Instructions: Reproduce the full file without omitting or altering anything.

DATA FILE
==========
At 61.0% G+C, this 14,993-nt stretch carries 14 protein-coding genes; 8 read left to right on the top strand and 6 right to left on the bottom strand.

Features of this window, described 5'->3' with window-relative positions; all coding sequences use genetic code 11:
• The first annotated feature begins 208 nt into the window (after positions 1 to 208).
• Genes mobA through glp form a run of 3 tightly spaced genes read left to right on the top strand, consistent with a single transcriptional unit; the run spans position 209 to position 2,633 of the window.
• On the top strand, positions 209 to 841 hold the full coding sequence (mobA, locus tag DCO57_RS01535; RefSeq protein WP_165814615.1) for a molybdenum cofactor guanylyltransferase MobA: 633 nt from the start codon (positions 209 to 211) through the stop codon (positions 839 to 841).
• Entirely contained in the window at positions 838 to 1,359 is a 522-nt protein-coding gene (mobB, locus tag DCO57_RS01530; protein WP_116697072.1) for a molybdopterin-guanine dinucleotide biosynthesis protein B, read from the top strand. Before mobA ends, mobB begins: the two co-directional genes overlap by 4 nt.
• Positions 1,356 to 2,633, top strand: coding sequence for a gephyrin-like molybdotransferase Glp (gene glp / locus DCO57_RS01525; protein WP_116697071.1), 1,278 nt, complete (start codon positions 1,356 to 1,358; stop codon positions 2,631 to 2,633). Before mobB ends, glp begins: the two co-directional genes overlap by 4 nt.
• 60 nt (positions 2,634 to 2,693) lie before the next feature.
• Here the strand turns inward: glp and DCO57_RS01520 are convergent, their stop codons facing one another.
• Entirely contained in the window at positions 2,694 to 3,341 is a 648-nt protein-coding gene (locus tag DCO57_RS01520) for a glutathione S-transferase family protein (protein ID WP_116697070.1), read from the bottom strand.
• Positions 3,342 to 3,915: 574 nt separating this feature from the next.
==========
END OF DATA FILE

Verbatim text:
At 61.0% G+C, this 14,993-nt stretch carries 14 protein-coding genes; 8 read left to right on the top strand and 6 right to left on the bottom strand.

Features of this window, described 5'->3' with window-relative positions; all coding sequences use genetic code 11:
• The first annotated feature begins 208 nt into the window (after positions 1 to 208).
• Genes mobA through glp form a run of 3 tightly spaced genes read left to right on the top strand, consistent with a single transcriptional unit; the run spans position 209 to position 2,633 of the window.
• On the top strand, positions 209 to 841 hold the full coding sequence (mobA, locus tag DCO57_RS01535; RefSeq protein WP_165814615.1) for a molybdenum cofactor guanylyltransferase MobA: 633 nt from the start codon (positions 209 to 211) through the stop codon (positions 839 to 841).
• Entirely contained in the window at positions 838 to 1,359 is a 522-nt protein-coding gene (mobB, locus tag DCO57_RS01530; protein WP_116697072.1) for a molybdopterin-guanine dinucleotide biosynthesis protein B, read from the top strand. Before mobA ends, mobB begins: the two co-directional genes overlap by 4 nt.
• Positions 1,356 to 2,633, top strand: coding sequence for a gephyrin-like molybdotransferase Glp (gene glp / locus DCO57_RS01525; protein WP_116697071.1), 1,278 nt, complete (start codon positions 1,356 to 1,358; stop codon positions 2,631 to 2,633). Before mobB ends, glp begins: the two co-directional genes overlap by 4 nt.
• 60 nt (positions 2,634 to 2,693) lie before the next feature.
• Here the strand turns inward: glp and DCO57_RS01520 are convergent, their stop codons facing one another.
• Entirely contained in the window at positions 2,694 to 3,341 is a 648-nt protein-coding gene (locus tag DCO57_RS01520) for a glutathione S-transferase family protein (protein ID WP_116697070.1), read from the bottom strand.
• Positions 3,342 to 3,915: 574 nt separating this feature from the next.